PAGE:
Centre for Textile Research


Date of this Version


Document Type



Published in Maria Mossakowska-Gaubert, ed., Egyptian Textiles and Their Production: ‘Word’ and ‘Object’ (Hellenistic, Roman and Byzantine Periods) (Lincoln, NE: Zea Books, 2020).

doi 10.32873/unl.dc.zea.1091


Copyright © 2020 Dominique Cardon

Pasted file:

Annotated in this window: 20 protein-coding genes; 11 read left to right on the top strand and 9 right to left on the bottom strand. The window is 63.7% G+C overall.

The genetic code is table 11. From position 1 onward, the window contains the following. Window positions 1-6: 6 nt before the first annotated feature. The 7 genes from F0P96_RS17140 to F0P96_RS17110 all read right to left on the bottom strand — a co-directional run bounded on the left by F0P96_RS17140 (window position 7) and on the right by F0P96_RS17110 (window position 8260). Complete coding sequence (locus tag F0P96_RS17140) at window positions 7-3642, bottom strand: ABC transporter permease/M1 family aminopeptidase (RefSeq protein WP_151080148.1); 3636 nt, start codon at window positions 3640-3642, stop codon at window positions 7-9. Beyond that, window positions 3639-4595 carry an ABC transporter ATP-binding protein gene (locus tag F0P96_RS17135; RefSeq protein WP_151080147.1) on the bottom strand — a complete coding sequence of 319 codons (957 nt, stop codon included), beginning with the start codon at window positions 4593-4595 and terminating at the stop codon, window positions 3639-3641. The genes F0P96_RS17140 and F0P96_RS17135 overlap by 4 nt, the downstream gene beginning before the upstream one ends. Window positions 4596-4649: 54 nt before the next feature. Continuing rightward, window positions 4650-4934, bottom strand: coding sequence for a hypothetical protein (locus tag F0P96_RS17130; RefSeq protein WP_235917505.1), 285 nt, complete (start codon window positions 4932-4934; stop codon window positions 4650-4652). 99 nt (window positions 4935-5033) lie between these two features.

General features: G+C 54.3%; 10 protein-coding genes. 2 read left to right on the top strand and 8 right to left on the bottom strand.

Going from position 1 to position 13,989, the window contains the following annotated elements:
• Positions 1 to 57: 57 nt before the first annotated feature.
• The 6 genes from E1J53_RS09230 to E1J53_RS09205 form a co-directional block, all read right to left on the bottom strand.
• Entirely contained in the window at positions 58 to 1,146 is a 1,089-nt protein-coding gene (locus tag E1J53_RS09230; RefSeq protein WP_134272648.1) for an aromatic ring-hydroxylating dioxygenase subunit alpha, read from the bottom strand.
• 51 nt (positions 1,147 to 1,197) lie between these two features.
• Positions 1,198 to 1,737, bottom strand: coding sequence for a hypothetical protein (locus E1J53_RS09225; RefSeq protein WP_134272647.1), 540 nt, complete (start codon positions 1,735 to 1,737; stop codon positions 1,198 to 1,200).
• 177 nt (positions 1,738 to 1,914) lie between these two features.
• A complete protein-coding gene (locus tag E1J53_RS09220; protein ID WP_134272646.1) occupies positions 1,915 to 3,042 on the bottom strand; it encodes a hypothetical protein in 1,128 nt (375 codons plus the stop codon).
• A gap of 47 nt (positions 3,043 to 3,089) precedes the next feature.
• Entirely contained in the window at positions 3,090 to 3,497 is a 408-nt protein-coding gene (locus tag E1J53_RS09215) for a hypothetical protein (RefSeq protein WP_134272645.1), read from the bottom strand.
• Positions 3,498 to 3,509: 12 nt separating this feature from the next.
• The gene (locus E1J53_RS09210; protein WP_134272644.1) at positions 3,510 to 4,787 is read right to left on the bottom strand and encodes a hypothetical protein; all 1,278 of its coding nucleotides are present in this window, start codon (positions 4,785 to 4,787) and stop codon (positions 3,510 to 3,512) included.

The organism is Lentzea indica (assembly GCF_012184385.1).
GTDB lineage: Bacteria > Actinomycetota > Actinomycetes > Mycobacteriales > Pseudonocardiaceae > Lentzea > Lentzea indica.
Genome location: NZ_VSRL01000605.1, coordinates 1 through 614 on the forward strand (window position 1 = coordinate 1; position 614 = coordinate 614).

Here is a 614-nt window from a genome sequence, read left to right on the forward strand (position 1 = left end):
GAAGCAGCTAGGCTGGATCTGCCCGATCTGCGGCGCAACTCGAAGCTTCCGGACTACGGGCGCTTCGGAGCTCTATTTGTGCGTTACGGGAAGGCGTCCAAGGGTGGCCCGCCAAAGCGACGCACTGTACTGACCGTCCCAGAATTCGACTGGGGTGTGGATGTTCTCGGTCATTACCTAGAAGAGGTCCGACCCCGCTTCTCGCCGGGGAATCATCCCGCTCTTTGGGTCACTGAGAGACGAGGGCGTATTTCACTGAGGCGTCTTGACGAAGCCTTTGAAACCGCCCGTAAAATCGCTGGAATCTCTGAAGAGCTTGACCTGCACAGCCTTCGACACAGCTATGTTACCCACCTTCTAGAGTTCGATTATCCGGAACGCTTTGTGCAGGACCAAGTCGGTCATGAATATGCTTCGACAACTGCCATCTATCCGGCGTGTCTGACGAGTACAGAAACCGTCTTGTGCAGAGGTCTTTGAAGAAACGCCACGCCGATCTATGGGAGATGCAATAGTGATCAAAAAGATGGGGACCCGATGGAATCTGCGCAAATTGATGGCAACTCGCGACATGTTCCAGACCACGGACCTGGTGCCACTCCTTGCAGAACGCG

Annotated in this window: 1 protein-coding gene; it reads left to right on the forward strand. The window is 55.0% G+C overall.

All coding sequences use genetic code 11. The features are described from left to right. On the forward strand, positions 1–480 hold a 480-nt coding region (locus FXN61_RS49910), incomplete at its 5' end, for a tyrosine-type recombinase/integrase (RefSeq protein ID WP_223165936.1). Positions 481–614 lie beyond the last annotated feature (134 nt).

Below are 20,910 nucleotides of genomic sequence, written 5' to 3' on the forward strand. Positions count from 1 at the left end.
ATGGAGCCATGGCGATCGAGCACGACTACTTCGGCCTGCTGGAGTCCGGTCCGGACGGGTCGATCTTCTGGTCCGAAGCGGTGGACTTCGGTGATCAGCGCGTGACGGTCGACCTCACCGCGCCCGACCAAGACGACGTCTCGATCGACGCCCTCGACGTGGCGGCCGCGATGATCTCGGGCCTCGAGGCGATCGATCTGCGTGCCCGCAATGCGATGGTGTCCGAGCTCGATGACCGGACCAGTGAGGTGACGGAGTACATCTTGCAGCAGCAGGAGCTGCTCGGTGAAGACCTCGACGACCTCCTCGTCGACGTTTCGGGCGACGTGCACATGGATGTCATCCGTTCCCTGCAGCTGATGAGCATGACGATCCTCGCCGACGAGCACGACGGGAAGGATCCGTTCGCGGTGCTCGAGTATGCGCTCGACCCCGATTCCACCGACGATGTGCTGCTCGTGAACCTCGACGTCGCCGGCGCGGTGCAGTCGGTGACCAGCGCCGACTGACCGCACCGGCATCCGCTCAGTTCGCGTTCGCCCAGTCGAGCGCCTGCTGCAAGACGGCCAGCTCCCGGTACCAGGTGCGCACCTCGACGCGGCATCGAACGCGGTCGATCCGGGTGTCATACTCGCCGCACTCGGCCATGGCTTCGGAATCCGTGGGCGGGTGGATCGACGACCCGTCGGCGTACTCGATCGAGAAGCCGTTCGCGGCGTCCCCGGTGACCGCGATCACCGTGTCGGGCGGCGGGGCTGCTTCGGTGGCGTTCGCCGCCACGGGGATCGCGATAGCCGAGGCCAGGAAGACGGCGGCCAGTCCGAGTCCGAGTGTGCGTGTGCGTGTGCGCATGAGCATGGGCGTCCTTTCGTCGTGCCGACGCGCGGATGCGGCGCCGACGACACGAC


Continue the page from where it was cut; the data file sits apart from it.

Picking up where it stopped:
This book, “Egyptian textiles and their production: ‘word’ and ‘object’ (Hellenistic, Roman and Byzantine periods)” is both very useful and… frustrating. Indeed, all volumes of transactions of a scientific symposium are bound to be so, since research is a never-ending story. However, this is particularly true of textile research, which involves so many different approaches. Most of the relevant scientific domains are represented in this volume. There is a good combination of several reports on new research – recently studied archaeological textiles and iconographic documents on weaving – with attempts at syntheses of available evidence, both archaeological and textual, alongside useful critical reappraisals of some long-published hypotheses on the equipment and organisation of production. Studying Egyptian textile production over the very long period considered in this volume offers endless possibilities. Egypt is, on the one hand, unique in the wealth of different types of complementary historical sources offered by the dry environments of different parts of its present territory. It is also exceptional in the diversity of textile cultures that flourished in the country: the long-mastered techniques linked with flax/linen production being complemented successively by the technological cultures associated with wool, cotton, and lastly silk. On the other hand, Egypt, in many aspects, is representative of the importance and diversity of textiles in the ancient Mediterranean world since Hellenistic times and even more so after its incorporation into the Roman Empire, as argued by Kerstin Droß- Krüpe, following Rostovtzeff. In this fertile context, the exchanges of diverse experiences, points of view and expertise during the workshop and in the present publication bring forward a wealth of prospects for further research. Among the most prominent must be research into the diversity of weaving looms available to weavers in Egypt at different periods or simultaneously. Were they invented in-country or adopted from elsewhere (Europe, tropical Africa, Middle or Far East)? When? Why do they keep being used? Why are some adopted, others abandoned? Connected with the evolution of the range of available weaving looms is the intriguing evolution of weaves: from linen plain tabbies of different but mostly high qualities, to very complex weaves for fine wool, such as the weftfaced and blocked twill damasks of Roman Egypt which later disappear; from the wool weft-faced compound tabbies of the same period to the later silk compound twills. Questions of fashion? Of technology and technical skills? Making use of the new resources of archaeometry and of the advances of a diversity of analytical techniques will doubtless help to shed some light on recurring questions, such as the qualities of the fibres and the identification and provenance of the dyes, as demonstrated by some of the contributions in this volume. It is to be hoped that these resources and techniques may be more easily applied in the future to the archaeological textiles currently being discovered in Egypt, and not only to Egyptian textiles preserved in foreign museums. In the mean time, this volume offers a striking image of the huge contribution of textile production to the economic and social history of Egypt.